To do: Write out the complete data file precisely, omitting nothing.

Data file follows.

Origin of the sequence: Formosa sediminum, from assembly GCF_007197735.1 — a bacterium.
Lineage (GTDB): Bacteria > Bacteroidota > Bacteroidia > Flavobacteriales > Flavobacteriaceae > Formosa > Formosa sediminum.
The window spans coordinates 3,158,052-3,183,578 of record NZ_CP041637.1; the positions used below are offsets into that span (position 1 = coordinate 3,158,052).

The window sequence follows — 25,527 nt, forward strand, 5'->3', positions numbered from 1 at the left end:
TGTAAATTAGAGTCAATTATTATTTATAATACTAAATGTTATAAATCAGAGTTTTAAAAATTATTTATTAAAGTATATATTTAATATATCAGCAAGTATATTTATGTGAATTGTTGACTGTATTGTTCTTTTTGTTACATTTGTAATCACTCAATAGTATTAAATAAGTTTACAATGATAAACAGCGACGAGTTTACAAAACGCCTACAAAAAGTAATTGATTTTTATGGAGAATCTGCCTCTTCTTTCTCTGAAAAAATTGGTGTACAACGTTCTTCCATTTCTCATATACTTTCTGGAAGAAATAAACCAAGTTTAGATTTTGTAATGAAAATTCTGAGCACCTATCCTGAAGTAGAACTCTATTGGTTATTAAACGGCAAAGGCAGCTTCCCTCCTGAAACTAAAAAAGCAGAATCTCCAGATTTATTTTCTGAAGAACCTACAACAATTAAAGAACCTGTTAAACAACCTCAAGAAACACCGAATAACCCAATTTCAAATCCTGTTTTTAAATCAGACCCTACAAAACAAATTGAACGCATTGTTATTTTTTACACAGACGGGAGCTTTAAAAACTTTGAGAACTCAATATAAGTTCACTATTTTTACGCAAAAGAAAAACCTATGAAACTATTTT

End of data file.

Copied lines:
Origin of the sequence: Formosa sediminum, from assembly GCF_007197735.1 — a bacterium.
Lineage (GTDB): Bacteria > Bacteroidota > Bacteroidia > Flavobacteriales > Flavobacteriaceae > Formosa > Formosa sediminum.
The window spans coordinates 3,158,052-3,183,578 of record NZ_CP041637.1; the positions used below are offsets into that span (position 1 = coordinate 3,158,052).

The window sequence follows — 25,527 nt, forward strand, 5'->3', positions numbered from 1 at the left end:
TGTAAATTAGAGTCAATTATTATTTATAATACTAAATGTTATAAATCAGAGTTTTAAAAATTATTTATTAAAGTATATATTTAATATATCAGCAAGTATATTTATGTGAATTGTTGACTGTATTGTTCTTTTTGTTACATTTGTAATCACTCAATAGTATTAAATAAGTTTACAATGATAAACAGCGACGAGTTTACAAAACGCCTACAAAAAGTAATTGATTTTTATGGAGAATCTGCCTCTTCTTTCTCTGAAAAAATTGGTGTACAACGTTCTTCCATTTCTCATATACTTTCTGGAAGAAATAAACCAAGTTTAGATTTTGTAATGAAAATTCTGAGCACCTATCCTGAAGTAGAACTCTATTGGTTATTAAACGGCAAAGGCAGCTTCCCTCCTGAAACTAAAAAAGCAGAATCTCCAGATTTATTTTCTGAAGAACCTACAACAATTAAAGAACCTGTTAAACAACCTCAAGAAACACCGAATAACCCAATTTCAAATCCTGTTTTTAAATCAGACCCTACAAAACAAATTGAACGCATTGTTATTTTTTACACAGACGGGAGCTTTAAAAACTTTGAGAACTCAATATAAGTTCACTATTTTTACGCAAAAGAAAAACCTATGAAACTATTTT